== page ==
Does Your Coin Laundry’s Name Stand Out? (Conclusion)

Howard Scott |

PEMBROKE, Mass. — Best Laundromat. The Finest Laundry. Super Wash Coin-Op. Express Wash. Townsend Laundry.

These are all perfectly adequate self-service laundry business names that state the essence of the offering and suggest good service with a relevant adjective.

But, does your laundry’s name stand out, generate buzz, create a bond, or make someone smile?

“Doesn’t have to,” mouths one owner. “I’ve been around for 15 years. Everyone knows my business. It’s simple and easy to say. What’s wrong with a short and sweet name?”

‘A CLEVER IDENTITY’

Every so often, I come across a clever identity. Here are a few:

The Bubblette — With this name, I think of a bank of machines, with bubbles emerging from them and popping in the air. Not a bad image for a prosaic place of business.

417 Clean — A little eccentric, but the 417 is the street number, and the “Clean” states its level of quality. The sobriquet, it seems to me, evokes strength, power and competence. Images of Mr. Clean dance in my head. It makes one wonder what the place is all about.

The Washboard — This name evokes the old-fashioned process of cleaning garments, and I picture hard-working machines doing a fine job.

Cleanie and I Laundry — I like this name because it evokes friendship. It’s a comforting identity, a place that I would like to patronize. Plus, it makes me wonder who “Cleanie” is.

‘A NEW MONIKER’

Am I saying that you should go right out and change your name? No, not exactly. But, if you are dissatisfied with your current identity, you might consider updating your image now.

A new moniker is like a makeover.

Or, if you are opening up a new location, you don’t have to call it “Top Dog Laundry.”

You could put on your thinking cap. Be creative and come up with an interesting designation. A chain with different names for each facility is perfectly satisfactory.

Or, if you are taking over a laundry operation, now would be the time to change its old handle to reflect a change in ownership.

Another thing you could work on, while you’re focused on identity, is coming up with a nifty slogan.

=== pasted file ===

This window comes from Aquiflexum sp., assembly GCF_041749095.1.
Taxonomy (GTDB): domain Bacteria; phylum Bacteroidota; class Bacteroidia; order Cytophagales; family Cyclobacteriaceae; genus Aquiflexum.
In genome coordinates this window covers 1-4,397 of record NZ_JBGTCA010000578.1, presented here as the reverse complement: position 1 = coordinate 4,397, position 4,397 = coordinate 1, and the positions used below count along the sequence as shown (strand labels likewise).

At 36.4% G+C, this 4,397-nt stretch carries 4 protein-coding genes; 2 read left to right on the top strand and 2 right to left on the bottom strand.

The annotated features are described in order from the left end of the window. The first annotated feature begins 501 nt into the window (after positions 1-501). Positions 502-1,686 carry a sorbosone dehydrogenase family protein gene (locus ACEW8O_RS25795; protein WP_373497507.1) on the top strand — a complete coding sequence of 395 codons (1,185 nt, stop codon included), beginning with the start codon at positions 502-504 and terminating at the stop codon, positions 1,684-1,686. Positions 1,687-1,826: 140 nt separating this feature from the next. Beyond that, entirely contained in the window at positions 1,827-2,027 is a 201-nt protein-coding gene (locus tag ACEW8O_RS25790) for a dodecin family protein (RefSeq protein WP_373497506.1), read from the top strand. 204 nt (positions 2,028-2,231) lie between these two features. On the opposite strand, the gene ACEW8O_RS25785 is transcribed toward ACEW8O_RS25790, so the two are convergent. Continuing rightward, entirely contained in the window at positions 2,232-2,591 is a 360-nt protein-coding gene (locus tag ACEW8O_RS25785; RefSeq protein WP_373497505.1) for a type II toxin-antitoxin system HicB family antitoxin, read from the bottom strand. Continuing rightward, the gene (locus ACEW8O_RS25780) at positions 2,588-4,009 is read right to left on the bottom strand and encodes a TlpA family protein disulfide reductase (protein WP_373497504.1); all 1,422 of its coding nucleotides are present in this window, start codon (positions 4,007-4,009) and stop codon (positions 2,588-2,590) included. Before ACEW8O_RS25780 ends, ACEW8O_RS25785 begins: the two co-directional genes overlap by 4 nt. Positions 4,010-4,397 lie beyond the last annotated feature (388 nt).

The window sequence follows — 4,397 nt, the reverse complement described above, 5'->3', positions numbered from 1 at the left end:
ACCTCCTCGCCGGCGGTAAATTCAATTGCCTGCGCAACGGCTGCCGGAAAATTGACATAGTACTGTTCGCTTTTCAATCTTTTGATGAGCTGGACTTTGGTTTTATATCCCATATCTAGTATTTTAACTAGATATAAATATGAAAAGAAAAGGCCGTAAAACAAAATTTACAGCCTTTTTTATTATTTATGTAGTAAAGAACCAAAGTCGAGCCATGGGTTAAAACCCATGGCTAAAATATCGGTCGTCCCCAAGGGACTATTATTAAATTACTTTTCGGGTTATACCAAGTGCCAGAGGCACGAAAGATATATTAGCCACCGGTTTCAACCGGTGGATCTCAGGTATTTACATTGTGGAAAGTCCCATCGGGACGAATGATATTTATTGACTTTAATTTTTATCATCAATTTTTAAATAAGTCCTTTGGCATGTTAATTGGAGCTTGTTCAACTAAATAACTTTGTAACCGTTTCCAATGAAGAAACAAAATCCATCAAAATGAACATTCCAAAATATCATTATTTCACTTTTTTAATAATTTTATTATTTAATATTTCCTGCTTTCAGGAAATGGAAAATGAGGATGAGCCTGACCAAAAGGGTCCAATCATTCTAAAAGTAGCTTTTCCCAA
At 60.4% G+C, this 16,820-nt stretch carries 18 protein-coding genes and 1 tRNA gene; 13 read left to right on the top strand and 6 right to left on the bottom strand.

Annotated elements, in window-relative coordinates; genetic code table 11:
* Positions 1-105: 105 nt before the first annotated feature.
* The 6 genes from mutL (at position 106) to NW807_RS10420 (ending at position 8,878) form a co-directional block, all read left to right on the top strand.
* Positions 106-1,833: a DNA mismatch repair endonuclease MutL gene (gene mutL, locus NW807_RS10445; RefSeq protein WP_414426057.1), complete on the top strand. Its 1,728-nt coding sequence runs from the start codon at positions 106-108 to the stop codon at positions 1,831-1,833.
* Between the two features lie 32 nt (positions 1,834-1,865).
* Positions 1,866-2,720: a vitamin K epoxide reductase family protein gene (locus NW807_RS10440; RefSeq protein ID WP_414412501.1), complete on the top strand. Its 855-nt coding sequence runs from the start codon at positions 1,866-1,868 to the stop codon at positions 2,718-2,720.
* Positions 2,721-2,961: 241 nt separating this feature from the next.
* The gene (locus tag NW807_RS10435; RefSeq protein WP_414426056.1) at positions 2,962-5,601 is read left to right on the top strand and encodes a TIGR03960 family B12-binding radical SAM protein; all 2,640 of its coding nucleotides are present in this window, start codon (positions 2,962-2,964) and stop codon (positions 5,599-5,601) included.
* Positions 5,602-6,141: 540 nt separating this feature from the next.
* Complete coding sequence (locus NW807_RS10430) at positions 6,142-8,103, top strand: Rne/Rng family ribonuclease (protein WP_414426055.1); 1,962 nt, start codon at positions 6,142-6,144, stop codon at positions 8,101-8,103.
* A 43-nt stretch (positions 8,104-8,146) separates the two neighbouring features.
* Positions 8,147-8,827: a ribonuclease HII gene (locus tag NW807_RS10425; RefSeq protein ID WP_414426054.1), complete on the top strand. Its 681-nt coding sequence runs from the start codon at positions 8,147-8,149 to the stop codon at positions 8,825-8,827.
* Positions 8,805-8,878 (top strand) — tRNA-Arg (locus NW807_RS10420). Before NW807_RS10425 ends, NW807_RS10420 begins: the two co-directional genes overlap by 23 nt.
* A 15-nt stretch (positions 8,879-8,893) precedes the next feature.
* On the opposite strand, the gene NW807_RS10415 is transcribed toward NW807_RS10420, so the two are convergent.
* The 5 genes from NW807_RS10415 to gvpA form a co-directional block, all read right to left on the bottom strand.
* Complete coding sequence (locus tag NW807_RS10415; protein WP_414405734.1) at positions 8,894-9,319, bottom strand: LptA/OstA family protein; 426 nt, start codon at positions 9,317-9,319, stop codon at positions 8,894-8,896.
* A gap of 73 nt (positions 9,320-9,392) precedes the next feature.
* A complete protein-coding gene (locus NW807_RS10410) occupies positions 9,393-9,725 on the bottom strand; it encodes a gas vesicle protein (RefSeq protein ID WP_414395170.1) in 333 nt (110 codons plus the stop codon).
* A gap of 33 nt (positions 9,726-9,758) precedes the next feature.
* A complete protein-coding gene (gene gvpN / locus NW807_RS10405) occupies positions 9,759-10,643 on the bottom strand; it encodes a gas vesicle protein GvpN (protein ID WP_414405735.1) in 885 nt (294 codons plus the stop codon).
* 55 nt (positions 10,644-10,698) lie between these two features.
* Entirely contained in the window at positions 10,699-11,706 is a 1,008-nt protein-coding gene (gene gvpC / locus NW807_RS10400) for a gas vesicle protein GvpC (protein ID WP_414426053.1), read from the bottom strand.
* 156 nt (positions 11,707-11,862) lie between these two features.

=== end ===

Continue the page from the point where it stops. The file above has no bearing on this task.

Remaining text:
Remember the great ones: “America runs on Dunkin’” (Dunkin’ Donuts), “Just do it.” (Nike), “Think different” (Apple).

A good slogan adds an aura to the product.

It will inhabit the customer’s (or prospect’s) mind. Subconsciously, it might influence consumer decisions, just like a good name does.

Consider the following: “It’s cleaner than clean at Dawson’s.”  “You’ll love us forever.” “The world turns at Buncombe’s Laundry House.” “Friends meet here.”

Add that underneath your new name—on signs, invoices, letters, vehicles, brochures—and you’ll expand your connection with the marketplace.

Furthermore, you’ll be one of the few operators who has more than a name as its identity.

Yes, a rose by any other name is a rose. But we’re not talking flowers. We’re talking business, and a straightforward designation is never good enough.

Finally, the next time you visit the Big Easy, stop by the corner of Bourbon and Dumaine streets and visit Washing Well LaunDRYteria.

Tell ’em Scott sent you.

Missed Part 1 of this story? You can read it now HERE.

About the author

Howard Scott

Industry Writer and Drycleaning Consultant

Howard Scott is a former business owner, longtime industry writer and drycleaning consultant. He welcomes questions and comments and can be reached by writing Howard Scott, Dancing Hill, Pembroke, MA 02359; by calling 781-293-9027; or via e-mail at [email protected].

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